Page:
Cisco, Clearwell Team for E-Discovery 2.0 Tools

 
 
By Chris Preimesberger  |  Posted 2007-07-27 Email Print this article Print
 
 
 
 
 
 
 

E-Discovery 2.0, a next-generation storage software, aims to better manage growing litigation case volumes.

Data compliance software maker Clearwell Systems and IT infrastructure giant Cisco Systems announced July 23 that they have partnered to develop a set of new e-discovery tools that incorporate next-generation technologies—collectively known as "E-Discovery 2.0." The technologies are designed to manage quickly growing litigation case volumes and accelerate early case analysis.
Clearwells Intelligence Platform 2.0 software automates the analysis, cull-down, and review process of e-mail and documents in civil or criminal litigation.
This enables business and IT executives to reduce the cost, time, and risk of e-mail and document analysis for legal e-discovery, regulatory inquiries and corporate investigations, said Aaref Hilaly, CEO of Clearwell, based in Santa Clara, Calif. Cisco, based in San Jose, Calif., will be making the Clearwell tools available on an as-needed basis for its customers. Ciscos new data center product, VFrame DC (VFrame Data Center), is an orchestration platform that uses network intelligence to provision resources as virtualized services. Cisco has made a point recently of trying to put business intelligence into the network, and VFrame -- along with the Clearwell tools -- fit that strategy.
Companies are now responding to legal challenges by adopting E-Discovery 2.0, which uses next-generation technologies to reduce the cost and risks of e-discovery, said senior analyst Brian Babineau of Enterprise Strategy Group, in Milford, Mass. Instead of reactively responding each time a lawsuit arises, enterprises and law firms can use E-Discovery 2.0 tools proactively to improve litigation readiness, Babineau said. "This new trend, electronic discovery, is not just a trend—it is a long-term reality," Babineau said. "More organizations are creating business records, intellectual property, and collaborating electronically, so litigators and government regulators are now targeting digital information sources for evidence. "Our research indicates that the two biggest challenges organizations face when responding to a discovery notice are retrieving information from offline sources such as tapes and optical system, and searching through the massive volumes of information in an attempt to locate relevant content." Click here to read about Oracles introduction of a compliance package for financial services companies. E-Discovery 2.0 technologies include: highly scalable archiving for efficient e-mail storage; sophisticated analysis applications which cull down large volumes of e-mail to only those messages relevant to the case; advanced visualization capabilities—such as the graphical representation of e-mail discussions—that significantly increase review productivity; and open standards such as EDRM and XML standards, which reduce delays and errors associated with converting and loading data into numerous proprietary e-discovery systems. Next Page: The power shift from law firms to in-house counsel is driving the e-discovery realm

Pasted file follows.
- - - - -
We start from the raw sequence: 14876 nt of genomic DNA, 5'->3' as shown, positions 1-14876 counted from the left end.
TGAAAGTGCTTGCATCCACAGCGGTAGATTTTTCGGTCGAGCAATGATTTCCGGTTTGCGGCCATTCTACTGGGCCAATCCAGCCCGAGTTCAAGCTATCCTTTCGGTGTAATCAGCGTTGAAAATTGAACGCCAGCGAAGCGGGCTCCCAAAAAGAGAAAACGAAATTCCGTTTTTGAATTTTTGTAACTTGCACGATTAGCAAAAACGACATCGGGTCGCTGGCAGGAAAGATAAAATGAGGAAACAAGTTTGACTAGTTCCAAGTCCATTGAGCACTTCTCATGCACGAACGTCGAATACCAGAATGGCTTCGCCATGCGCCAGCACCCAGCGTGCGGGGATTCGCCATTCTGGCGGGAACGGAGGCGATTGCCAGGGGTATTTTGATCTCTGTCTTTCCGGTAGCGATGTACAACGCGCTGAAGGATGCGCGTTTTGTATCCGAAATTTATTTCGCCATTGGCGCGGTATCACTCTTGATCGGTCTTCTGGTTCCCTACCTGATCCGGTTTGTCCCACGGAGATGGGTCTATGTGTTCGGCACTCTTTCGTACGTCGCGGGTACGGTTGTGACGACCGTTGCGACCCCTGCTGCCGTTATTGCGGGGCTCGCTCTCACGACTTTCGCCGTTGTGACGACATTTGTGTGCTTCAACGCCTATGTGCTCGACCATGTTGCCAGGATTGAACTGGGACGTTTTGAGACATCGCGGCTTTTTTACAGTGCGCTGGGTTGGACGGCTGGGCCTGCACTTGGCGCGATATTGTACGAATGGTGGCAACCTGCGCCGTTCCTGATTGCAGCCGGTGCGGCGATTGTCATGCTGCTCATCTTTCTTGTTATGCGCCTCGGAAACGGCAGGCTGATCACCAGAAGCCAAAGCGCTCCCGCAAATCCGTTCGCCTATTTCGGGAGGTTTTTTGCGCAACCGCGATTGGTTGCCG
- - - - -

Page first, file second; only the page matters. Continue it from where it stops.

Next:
Chris Preimesberger Chris Preimesberger was named Editor-in-Chief of Features & Analysis at eWEEK in November 2011. Previously he served eWEEK as Senior Writer, covering a range of IT sectors that include data center systems, cloud computing, storage, virtualization, green IT, e-discovery and IT governance. His blog, Storage Station, is considered a go-to information source. Chris won a national Folio Award for magazine writing in November 2011 for a cover story on Salesforce.com and CEO-founder Marc Benioff, and he has served as a judge for the SIIA Codie Awards since 2005. In previous IT journalism, Chris was a founding editor of both IT Manager's Journal and DevX.com and was managing editor of Software Development magazine. His diverse resume also includes: sportswriter for the Los Angeles Daily News, covering NCAA and NBA basketball, television critic for the Palo Alto Times Tribune, and Sports Information Director at Stanford University. He has served as a correspondent for The Associated Press, covering Stanford and NCAA tournament basketball, since 1983. He has covered a number of major events, including the 1984 Democratic National Convention, a Presidential press conference at the White House in 1993, the Emmy Awards (three times), two Rose Bowls, the Fiesta Bowl, several NCAA men's and women's basketball tournaments, a Formula One Grand Prix auto race, a heavyweight boxing championship bout (Ali vs. Spinks, 1978), and the 1985 Super Bowl. A 1975 graduate of Pepperdine University in Malibu, Calif., Chris has won more than a dozen regional and national awards for his work. He and his wife, Rebecca, have four children and reside in Redwood City, Calif.Follow on Twitter: editingwhiz
 
 
 
 
 
 
 

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